Logged

 
OurTulsa
Guest
« Reply #40 on: December 30, 2008, 11:28:42 pm »

quote:
Originally posted by TeeDub


1.4 billion later...     Holy cow.



1.4b for a 20 mile starter line serving 28 stations expected to carry up to 26,000 riders a day.  

So lets say it more like 70m/mile.  The ridership is what's initially expected however as with most light rail lines it will probably be higher and grow annually.  I wonder how much of the tab was picked up by the feds and the state?  The line is a reinvestment in a predominantly existing urban area where infrastructure exists.  It's a mode that supports urban reinvestment and revitalization as well as compact development at outlying nodes all together establishing a framework for urban living that doesn't require automobility (better for the environment and other commuters continuing to utilize the highway system --- and, oh yeah, it enables some to invest in a lifestyle that uses less oil reducing our reliance on the foriegn stuff)  Sounds like a good investment to me!

I can't remember, how much are we spending on a few miles of expansion of I-44...that will only allow people to get through our city faster (for a while)?

I would gladly support a well designed and situated 20 mile light rail line including 28 development opportunities that connect to downtown...and remember the feds and state would pick up some of that tab...that would redirect investment in our City.
« Last Edit: December 30, 2008, 11:30:54 pm by OurTulsa » Logged
Red Arrow
T-Town Elder
******
Offline Offline

Posts: 10340


WWW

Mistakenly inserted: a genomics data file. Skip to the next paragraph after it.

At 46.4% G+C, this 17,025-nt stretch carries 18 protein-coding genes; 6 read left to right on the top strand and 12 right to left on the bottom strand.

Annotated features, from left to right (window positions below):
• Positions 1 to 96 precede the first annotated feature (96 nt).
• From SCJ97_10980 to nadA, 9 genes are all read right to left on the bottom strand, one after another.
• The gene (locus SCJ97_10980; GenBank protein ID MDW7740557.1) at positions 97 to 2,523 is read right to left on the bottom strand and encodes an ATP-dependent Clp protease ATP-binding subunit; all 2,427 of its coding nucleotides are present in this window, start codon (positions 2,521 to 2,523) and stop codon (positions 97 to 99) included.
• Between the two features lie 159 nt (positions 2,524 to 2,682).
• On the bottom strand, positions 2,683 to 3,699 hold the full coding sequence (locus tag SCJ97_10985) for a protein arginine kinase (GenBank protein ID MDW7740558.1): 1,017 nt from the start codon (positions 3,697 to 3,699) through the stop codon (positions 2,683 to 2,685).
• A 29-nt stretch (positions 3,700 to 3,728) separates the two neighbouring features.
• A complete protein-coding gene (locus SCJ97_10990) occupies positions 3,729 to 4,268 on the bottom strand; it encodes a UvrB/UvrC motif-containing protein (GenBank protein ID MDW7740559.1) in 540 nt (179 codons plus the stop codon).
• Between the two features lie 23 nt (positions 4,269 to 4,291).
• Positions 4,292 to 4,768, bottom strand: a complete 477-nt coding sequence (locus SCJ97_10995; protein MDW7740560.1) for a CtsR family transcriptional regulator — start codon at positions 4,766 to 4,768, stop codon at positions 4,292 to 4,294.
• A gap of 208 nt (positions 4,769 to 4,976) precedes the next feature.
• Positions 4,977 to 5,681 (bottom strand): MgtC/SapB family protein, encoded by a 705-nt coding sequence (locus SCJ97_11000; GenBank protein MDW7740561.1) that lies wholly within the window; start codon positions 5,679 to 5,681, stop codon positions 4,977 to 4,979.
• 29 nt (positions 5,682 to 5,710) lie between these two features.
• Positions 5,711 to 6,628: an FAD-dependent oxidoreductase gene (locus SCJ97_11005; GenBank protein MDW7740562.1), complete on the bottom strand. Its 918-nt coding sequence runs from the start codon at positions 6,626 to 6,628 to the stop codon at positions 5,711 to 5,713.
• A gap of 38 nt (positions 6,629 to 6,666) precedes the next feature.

« Reply #41 on: December 30, 2008, 11:48:49 pm »

quote:
Originally posted by OurTulsa
It's a mode .... that doesn't require automobility (better for the environment and other commuters continuing to utilize the highway system ---



An excellent point worth repeating to those who say they won't be able to ride the rails, what does it do for them.

For those too dense to see the point: If a bunch of other people ride public transit, it will leave the roads and parking lots more open for you.  Around the USA, people are flocking to rail transit in a manner not seen by bus transit.  

See my usual source: www.lightrailnow.org
Logged

 
Transport_Oklahoma
Civic Leader
***
Offline Offline

Posts: 192



WWW
« Reply #42 on: January 05, 2009, 05:51:07 pm »

New York Times editorial urging the Obama administration to balance federal transportation priorities.
Logged
Ben Wehr
Citizen
*
Offline Offline

Posts: 6


WWW
« Reply #43 on: February 13, 2009, 06:56:11 am »

I just don't see a need for Rail Way mass transit in the Tulsa metro area. If you're traveling to BA, Bixby, jenks, Sand Springs, Owasso it would be a 15 to 20 min drive. Now, what I think would be beneficial is if there were a quick and efficiant way to get people from down town Tulsa to Bartlesville, Olkmulgee, McCalaster, Muskogee, and other areas where the drive is over 30 min. But from BA to Tulsa and other close communities it's just not practical.
Logged

"The greater service a man will render.
The greater his reward will be." be of service
Composer
Guest
« Reply #44 on: February 13, 2009, 08:39:59 am »

I think those lines to Bartlesville, Muskogee, and etc. will eventually be part of the plan, but we need to develop the BA to Tulsa line before Muskogee to Tulsa.  I think eventually, Broken Arrow will be a stop on the Muskogee to Tulsa line.
Logged
Pages: 1 2 [3] 4   Go Up
  Print  
 
Jump to:  

 
  Hosted by TulsaConnect and Powered by SMF 1.1.21 | SMF © 2015, Simple Machines
 

Mission

 

"TulsaNow's Mission is to help Tulsa become the most vibrant, diverse, sustainable and prosperous city of our size. We achieve this by focusing on the development of Tulsa's distinctive identity and economic growth around a dynamic, urban core, complemented by a constellation of livable, thriving communities."
more...

 

Contact

 

2210 S Main St.
Tulsa, OK 74114
(918) 409-2669
info@tulsanow.org